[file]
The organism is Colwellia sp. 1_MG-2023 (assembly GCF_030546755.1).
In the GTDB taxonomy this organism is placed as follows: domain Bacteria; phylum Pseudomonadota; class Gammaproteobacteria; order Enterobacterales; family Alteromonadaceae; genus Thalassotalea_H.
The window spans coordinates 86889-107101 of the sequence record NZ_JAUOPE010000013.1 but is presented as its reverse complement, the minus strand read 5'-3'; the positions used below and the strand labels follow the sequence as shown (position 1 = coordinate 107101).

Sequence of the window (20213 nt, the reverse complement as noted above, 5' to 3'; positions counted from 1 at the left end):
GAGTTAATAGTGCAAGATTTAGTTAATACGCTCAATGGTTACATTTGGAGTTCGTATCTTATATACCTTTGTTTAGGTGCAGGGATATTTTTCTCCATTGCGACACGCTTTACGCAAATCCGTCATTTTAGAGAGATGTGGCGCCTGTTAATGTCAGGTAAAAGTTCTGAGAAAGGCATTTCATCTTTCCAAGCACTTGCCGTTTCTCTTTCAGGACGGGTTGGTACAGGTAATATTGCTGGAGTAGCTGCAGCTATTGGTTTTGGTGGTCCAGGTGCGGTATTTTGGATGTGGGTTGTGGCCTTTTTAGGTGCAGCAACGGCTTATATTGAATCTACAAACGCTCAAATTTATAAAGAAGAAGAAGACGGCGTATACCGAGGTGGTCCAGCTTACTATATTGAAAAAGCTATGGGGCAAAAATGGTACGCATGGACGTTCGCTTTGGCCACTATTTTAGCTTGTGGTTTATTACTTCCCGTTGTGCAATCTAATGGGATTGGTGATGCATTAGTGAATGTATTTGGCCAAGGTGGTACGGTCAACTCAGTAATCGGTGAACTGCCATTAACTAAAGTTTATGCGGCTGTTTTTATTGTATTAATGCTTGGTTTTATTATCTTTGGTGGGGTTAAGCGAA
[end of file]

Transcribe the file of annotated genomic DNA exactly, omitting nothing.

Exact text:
The organism is Colwellia sp. 1_MG-2023 (assembly GCF_030546755.1).
In the GTDB taxonomy this organism is placed as follows: domain Bacteria; phylum Pseudomonadota; class Gammaproteobacteria; order Enterobacterales; family Alteromonadaceae; genus Thalassotalea_H.
The window spans coordinates 86889-107101 of the sequence record NZ_JAUOPE010000013.1 but is presented as its reverse complement, the minus strand read 5'-3'; the positions used below and the strand labels follow the sequence as shown (position 1 = coordinate 107101).

Sequence of the window (20213 nt, the reverse complement as noted above, 5' to 3'; positions counted from 1 at the left end):
GAGTTAATAGTGCAAGATTTAGTTAATACGCTCAATGGTTACATTTGGAGTTCGTATCTTATATACCTTTGTTTAGGTGCAGGGATATTTTTCTCCATTGCGACACGCTTTACGCAAATCCGTCATTTTAGAGAGATGTGGCGCCTGTTAATGTCAGGTAAAAGTTCTGAGAAAGGCATTTCATCTTTCCAAGCACTTGCCGTTTCTCTTTCAGGACGGGTTGGTACAGGTAATATTGCTGGAGTAGCTGCAGCTATTGGTTTTGGTGGTCCAGGTGCGGTATTTTGGATGTGGGTTGTGGCCTTTTTAGGTGCAGCAACGGCTTATATTGAATCTACAAACGCTCAAATTTATAAAGAAGAAGAAGACGGCGTATACCGAGGTGGTCCAGCTTACTATATTGAAAAAGCTATGGGGCAAAAATGGTACGCATGGACGTTCGCTTTGGCCACTATTTTAGCTTGTGGTTTATTACTTCCCGTTGTGCAATCTAATGGGATTGGTGATGCATTAGTGAATGTATTTGGCCAAGGTGGTACGGTCAACTCAGTAATCGGTGAACTGCCATTAACTAAAGTTTATGCGGCTGTTTTTATTGTATTAATGCTTGGTTTTATTATCTTTGGTGGGGTTAAGCGAA